How Alternative Credentials Can Help You Find Employees — from shrm.org by Kathryn Tyler
Focus on skills, not degrees, to increase your talent pool.

Excerpts:

“Alternative credentials,” such as the ones Brown attained, are increasingly available in the form of micro-credentials, digital badges and industry-recognized certificates. They’re less expensive than a college degree and designed to help prepare workers for better jobs.

IBM is ahead of the game in many respects. Six years ago, the tech giant began revising its job descriptions to focus on skills and not just educational attainment. On average, 50 percent of the company’s posted positions in the U.S. don’t require a bachelor’s degree.

“We call these ‘new-collar jobs,’ and they’re aligned to careers that require the right set of skills and a commitment to lifelong learning,” says Tommy Wenzlau, talent leader for new-collar initiatives at IBM, which employs more than 250,000 workers globally. “New-collar roles are in some of technology’s fastest-growing fields, including data science, cloud computing, application development, cybersecurity and digital design.”

 

Dead Malls and Future Campuses — from insidehighered.com by Joshua Kim
Thoughts on Meet Me by the Fountain: An Inside History of the Mall.

Excerpt:

Can we learn anything about the future of the university from the history of the shopping mall?

If any lessons connecting malls to colleges are to be found, the starting place is Meet Me by the Fountain. It is hard to imagine a more complete social, architectural, cultural, economic or cross-national comparison of shopping malls than this book provides.

For some, all the detail, theorizing and analysis of the mall’s history, relevancy and meaning might be a bit too much. For those looking for clues about how the university might evolve post-pandemic, the deep dive into malls that Meet Me by the Fountain provides is helpful.

 

Hypercompetition Is Harming Higher Ed — from chronicle.com by Julie A. Reuben
Colleges should ease off the branding and remember their shared values.

Excerpt:

Competition has long been viewed as a key to the greatness of the American college. But developments over the last half century have knocked the balance between competition and cooperation out of whack. These changes include rising tuition; the use of merit aid and other discounts to drive enrollment; the increased importance of rankings; soaring student debt; a surge in revenue-seeking activities, such as patenting and corporate partnerships; increases in revenue-containment strategies, such as the use of contingent faculty; and uneven or declining support at the state and federal levels. Researchers have used terms such “privatization,” “market-oriented,” or “neoliberal” to characterize this larger transformation. The pursuit of institutional advantage at the expense of the health of the larger sector is both a consequence and a driver of these changes.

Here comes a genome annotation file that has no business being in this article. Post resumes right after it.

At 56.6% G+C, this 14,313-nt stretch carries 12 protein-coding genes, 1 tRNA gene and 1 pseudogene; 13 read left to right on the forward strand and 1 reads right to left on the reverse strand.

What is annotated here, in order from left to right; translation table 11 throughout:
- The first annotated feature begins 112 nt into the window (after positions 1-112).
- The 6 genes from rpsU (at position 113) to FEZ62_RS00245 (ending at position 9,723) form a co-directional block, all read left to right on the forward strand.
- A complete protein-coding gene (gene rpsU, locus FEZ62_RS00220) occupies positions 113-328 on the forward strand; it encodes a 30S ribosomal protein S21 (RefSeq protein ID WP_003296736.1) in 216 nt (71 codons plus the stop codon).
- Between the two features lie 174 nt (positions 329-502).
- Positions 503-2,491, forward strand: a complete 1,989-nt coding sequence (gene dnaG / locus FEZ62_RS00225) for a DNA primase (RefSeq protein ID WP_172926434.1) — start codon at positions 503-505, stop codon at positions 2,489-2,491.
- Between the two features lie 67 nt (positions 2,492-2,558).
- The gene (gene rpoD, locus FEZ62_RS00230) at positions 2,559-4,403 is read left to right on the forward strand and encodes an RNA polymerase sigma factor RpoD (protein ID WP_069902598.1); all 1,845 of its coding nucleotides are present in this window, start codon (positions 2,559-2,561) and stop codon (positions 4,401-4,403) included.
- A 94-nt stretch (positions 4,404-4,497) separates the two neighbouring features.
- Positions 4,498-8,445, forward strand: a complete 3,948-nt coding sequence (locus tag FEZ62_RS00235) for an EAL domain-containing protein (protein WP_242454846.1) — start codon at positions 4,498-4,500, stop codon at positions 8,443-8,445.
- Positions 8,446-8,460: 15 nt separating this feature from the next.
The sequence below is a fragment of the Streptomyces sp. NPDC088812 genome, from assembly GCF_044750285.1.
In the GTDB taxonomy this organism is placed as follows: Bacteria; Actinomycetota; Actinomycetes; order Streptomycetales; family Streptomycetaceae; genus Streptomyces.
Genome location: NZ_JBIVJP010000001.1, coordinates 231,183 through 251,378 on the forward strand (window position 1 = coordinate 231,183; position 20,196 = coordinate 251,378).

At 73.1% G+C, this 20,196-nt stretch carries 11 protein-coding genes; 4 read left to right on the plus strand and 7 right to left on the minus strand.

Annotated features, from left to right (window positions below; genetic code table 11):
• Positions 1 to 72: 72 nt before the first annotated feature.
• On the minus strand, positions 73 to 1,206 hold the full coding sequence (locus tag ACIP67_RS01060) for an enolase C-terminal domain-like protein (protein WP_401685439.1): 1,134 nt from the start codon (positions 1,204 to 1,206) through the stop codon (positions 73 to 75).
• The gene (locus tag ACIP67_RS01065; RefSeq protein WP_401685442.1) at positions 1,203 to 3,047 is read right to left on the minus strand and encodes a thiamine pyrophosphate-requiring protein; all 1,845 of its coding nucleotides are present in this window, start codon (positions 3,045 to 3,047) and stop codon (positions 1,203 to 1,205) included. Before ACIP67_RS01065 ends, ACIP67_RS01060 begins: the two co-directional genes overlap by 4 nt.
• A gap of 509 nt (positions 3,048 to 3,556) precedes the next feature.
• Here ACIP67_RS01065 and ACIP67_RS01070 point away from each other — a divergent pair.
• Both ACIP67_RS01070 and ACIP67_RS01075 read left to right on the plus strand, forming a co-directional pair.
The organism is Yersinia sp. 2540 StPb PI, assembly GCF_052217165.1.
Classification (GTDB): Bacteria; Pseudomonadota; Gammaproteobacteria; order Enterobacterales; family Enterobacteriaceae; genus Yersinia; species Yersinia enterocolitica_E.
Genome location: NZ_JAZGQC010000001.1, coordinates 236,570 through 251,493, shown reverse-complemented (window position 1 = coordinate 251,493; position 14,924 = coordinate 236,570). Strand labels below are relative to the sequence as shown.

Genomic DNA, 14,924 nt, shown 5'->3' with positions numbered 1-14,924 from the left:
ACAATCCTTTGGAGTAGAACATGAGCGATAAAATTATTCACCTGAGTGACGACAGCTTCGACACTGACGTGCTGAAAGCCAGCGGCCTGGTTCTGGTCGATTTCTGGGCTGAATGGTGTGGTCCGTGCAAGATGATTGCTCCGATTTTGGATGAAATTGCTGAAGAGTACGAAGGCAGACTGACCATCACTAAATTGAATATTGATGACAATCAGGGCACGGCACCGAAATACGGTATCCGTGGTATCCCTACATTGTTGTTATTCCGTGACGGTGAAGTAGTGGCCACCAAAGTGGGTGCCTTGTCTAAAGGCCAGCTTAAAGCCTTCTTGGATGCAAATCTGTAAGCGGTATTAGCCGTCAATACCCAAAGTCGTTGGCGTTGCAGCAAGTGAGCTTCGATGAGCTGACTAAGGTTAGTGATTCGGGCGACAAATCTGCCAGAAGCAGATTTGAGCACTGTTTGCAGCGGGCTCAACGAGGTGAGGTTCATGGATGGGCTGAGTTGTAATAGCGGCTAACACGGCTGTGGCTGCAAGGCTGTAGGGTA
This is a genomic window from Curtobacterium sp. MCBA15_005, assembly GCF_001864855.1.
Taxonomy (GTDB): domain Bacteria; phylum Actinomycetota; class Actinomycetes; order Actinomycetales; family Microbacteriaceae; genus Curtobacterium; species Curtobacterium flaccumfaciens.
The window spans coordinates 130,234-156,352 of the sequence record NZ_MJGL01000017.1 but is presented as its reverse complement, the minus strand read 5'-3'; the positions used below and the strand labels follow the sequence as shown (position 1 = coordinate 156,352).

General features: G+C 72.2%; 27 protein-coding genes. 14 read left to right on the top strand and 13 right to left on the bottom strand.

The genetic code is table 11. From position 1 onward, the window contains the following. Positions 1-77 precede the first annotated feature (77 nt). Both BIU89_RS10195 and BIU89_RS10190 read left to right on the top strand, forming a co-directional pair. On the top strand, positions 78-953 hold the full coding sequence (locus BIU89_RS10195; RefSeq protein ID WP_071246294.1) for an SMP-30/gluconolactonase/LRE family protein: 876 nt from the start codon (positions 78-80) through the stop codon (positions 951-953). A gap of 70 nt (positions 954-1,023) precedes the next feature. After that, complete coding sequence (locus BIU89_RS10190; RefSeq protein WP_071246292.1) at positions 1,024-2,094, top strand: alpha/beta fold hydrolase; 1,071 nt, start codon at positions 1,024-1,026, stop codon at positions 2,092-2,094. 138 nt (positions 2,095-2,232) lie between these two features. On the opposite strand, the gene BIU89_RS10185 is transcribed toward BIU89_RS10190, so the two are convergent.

The excessive competition may be bringing the whole system down. As that happens, even the institutions with the strongest brands will suffer.

Leaders are more interested in defining the distinctive qualities of their institutions than in debating what higher education writ large should be.

From DSC:
I like what Julie’s saying, and I agree with much of it. That said, I’m very skeptical that we can achieve this. From the earliest ages, we introduce a great deal of competition to our youth. How fast can you run the 50 or 100 yard dash? What violin chair are you in the school orchestra? What’s your GPA? Where are you on the Bell Curve?

Capitalism — our basic economic system here in the U.S. — further compounds these dynamics.

We focus more on ourselves as individuals than we focus on our communities.

So while I hope we can achieve what Julie’s saying, I’m not optimistic here.


Somewhat related items:


Along the lines of competition, the following item was added on 7/16/22:


 

Education Week -- The Top 7

Excerpt:

The struggle to keep classrooms fully staffed is getting increasingly desperate and it shows in this week’s top stories. A dozen states are amending—or considering amending—their teacher certification rules to expand their teacher pipelines. Districts are using 4-day school weeks as a carrot to draw job applicants. And then there’s emergency certification. In some states, the last-resort practice is becoming business as usual. Some educators wonder if that’s a good idea.

Across the country, policymakers are taking steps to relax their states’ certification requirements to get more teachers in the classroom and circumvent shortages.

Reviews by Education Week and the Education Commission of the States found about a dozen states that have recently amended—or are considering amending—teacher certification rules. Some are changing the criteria for licensure, others are expanding the qualifying score on state licensing tests, and some are dropping licensure tests altogether.

Those changes reflect a teacher pipeline in flux.

Source


Also relevant/see:

  • Principals Are on the Brink of a Breakdown — from edsurge.com by Emily Tate Sullivan
    A recent survey found 85 percent of school principals are experiencing job-related stress and 48 percent are dealing with burnout. What can be done to keep them in their roles?

 
© 2022 | Daniel Christian